Universal’s Dark Universe – their answer to Marvel’s MCU where they intended to bring in big stars to revamp their classic monster library as part of one shared universe – is no more. After Tom Cruise‘s The Mummy failed spectacularly, the studio was forced to move away from that strategy and into something new.
Now, Leigh Whannell (Upgrade) has signed on to direct a new version of The Invisible Man for the studio, re-teaming him with Jason Blum, who will produce via Blumhouse. Universal is now moving away from the star-studded shared universe and instead “bringing creative directors with distinctive visions to the classic characters”.
They had previously cast Cruise alongside Johnny Depp – originally slated to play The Invisible Man -, Russell Crowe, and Javier Bardem, but word is that Depp is no longer a part of the revamped project, and neither are the others, although they do have the option to return for monster projects if they wish.
Peter Cramer, Universal’s President Of Production, said of the change in strategy:
“Throughout cinematic history, Universal’s classic monsters have been reinvented through the prism of each new filmmaker who brought these characters to life. We are excited to take a more individualised approach for their return to screen, shepherded by creators who have stories they are passionate to tell with them”.
Whannell is the first director to sign onto a project, but reportedly Universal has met and spoken with plenty of other prominent filmmakers and other projects are quickly coming together, so it’s not a guarantee that The Invisible Man will head into production first.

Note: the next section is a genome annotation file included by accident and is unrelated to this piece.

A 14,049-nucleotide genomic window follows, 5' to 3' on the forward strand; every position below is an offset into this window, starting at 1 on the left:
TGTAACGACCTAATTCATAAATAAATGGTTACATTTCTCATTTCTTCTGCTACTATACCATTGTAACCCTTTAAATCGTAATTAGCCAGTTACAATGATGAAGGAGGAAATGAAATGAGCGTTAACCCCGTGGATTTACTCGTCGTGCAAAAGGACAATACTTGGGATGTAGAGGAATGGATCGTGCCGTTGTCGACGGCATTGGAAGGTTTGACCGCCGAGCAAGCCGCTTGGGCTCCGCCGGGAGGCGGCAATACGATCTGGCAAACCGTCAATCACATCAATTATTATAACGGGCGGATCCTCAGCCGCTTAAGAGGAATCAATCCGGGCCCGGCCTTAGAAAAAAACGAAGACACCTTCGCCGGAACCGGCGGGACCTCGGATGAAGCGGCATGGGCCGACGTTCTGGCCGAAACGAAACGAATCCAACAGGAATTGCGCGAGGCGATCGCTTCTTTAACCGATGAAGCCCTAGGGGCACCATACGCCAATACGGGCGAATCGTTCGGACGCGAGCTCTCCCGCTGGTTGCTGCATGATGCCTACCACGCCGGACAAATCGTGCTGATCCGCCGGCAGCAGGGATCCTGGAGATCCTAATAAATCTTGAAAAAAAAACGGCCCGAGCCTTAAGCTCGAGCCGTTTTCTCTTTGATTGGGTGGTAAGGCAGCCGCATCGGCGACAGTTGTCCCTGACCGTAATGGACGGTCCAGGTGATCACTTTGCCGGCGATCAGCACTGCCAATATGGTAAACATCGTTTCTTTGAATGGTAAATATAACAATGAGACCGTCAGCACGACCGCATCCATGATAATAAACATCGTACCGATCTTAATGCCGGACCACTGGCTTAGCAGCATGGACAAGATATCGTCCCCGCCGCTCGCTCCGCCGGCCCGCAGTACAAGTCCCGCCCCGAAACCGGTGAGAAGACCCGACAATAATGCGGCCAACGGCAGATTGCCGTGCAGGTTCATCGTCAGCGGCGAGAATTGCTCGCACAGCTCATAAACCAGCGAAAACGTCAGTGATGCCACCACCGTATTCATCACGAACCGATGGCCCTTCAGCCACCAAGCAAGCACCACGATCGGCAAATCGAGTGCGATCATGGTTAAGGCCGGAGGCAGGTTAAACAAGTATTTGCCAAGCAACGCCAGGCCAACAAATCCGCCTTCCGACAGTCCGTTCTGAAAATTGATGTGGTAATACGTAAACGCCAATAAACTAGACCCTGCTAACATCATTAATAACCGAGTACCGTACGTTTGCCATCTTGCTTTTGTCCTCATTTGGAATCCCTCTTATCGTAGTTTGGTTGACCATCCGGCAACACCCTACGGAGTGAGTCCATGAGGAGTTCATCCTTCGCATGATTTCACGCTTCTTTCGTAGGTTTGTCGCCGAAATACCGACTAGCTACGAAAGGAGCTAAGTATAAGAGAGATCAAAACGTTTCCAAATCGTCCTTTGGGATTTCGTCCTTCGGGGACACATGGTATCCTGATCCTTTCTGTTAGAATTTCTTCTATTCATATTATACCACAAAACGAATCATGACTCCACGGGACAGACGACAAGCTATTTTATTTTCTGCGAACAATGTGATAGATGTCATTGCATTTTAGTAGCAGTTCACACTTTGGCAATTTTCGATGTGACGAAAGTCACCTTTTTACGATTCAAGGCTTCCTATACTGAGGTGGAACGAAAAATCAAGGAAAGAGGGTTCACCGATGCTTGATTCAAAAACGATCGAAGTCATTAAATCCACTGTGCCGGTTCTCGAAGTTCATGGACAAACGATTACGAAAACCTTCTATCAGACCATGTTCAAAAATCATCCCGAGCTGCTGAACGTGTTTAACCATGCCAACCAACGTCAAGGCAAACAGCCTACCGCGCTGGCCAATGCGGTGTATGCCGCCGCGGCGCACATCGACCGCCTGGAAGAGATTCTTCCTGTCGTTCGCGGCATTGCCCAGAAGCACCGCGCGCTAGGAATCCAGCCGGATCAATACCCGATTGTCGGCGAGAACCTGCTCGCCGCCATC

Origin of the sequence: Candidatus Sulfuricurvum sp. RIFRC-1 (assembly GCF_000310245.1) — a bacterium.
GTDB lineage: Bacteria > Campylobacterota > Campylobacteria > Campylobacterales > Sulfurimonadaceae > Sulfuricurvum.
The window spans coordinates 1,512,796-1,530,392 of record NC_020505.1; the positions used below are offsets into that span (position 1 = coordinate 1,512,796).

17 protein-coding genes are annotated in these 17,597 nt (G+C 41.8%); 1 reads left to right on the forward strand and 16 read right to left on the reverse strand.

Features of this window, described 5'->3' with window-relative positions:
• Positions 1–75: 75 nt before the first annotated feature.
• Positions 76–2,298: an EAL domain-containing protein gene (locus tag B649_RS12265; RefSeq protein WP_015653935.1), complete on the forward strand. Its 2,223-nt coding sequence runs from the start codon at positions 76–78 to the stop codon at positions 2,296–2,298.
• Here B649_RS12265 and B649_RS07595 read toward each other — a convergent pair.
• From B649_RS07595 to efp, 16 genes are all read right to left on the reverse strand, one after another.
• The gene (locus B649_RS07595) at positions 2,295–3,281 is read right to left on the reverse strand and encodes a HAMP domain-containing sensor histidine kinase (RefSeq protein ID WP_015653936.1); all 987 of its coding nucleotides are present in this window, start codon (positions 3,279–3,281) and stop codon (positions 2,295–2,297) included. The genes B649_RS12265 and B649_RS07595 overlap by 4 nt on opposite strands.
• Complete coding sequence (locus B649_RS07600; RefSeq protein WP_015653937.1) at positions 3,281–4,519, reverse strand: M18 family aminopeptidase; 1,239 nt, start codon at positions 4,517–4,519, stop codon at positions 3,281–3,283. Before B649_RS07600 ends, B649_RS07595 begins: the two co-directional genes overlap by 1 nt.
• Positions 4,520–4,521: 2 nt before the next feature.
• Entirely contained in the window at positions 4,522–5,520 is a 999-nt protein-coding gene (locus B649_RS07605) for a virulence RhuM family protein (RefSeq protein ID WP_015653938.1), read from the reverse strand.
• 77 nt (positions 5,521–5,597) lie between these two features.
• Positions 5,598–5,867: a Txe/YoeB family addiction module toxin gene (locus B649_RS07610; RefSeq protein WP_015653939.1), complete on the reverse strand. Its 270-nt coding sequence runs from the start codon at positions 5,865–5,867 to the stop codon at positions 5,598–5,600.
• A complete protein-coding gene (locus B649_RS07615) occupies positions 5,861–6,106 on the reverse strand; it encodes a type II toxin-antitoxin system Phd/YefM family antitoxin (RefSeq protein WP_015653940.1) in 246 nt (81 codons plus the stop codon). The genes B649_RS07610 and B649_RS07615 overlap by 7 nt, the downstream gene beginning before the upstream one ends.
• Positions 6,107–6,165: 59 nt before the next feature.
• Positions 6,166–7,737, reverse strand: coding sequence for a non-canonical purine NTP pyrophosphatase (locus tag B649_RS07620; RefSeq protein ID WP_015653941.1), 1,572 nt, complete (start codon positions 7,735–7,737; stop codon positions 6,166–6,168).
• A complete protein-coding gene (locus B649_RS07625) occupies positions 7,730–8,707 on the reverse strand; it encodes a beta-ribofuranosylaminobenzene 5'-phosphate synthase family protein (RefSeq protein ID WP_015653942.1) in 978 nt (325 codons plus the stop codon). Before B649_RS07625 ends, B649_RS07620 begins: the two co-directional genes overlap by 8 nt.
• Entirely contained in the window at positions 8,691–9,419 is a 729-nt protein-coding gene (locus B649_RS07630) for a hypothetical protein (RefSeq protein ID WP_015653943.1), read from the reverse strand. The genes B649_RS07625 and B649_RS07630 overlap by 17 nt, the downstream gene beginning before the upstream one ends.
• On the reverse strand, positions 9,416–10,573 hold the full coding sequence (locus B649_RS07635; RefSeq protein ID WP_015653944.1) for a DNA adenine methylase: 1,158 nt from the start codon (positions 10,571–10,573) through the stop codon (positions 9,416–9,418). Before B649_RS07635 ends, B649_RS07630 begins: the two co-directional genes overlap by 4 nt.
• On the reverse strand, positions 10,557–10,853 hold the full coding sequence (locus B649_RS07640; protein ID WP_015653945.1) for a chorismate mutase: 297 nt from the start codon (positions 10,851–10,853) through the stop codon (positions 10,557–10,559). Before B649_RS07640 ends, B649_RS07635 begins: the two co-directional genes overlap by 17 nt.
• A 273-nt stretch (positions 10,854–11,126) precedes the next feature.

A Variety report also excitedly notes that while Universal have shelved the idea of an interconnected universe, they’re still big on the idea of legacy of their classic monsters, and want directors to put their own distinct spin on the characters: “The titles will be rooted in horror, with no restrictions on budget, tone, or rating”.
What this will hopefully lead to is a variety of unique director-driven films that all have their own voice, rather than something like the MCU whose films often have a very similar tone and look. Rather than a homogenous collection of movies acting as set-ups for the next instalment, we could get a set of tangentially-connected – but very different – films from myriad different filmmakers.
It’s certainly good to see a studio quickly change their original plan which wasn’t particularly inspiring, and replace it with something new and potentially great. Teaming up with Blumhouse is also a smart move for anyone in Hollywood right now. We’ll wait and see which other directors sign on, and also who will replace Depp and play the Invisible Man.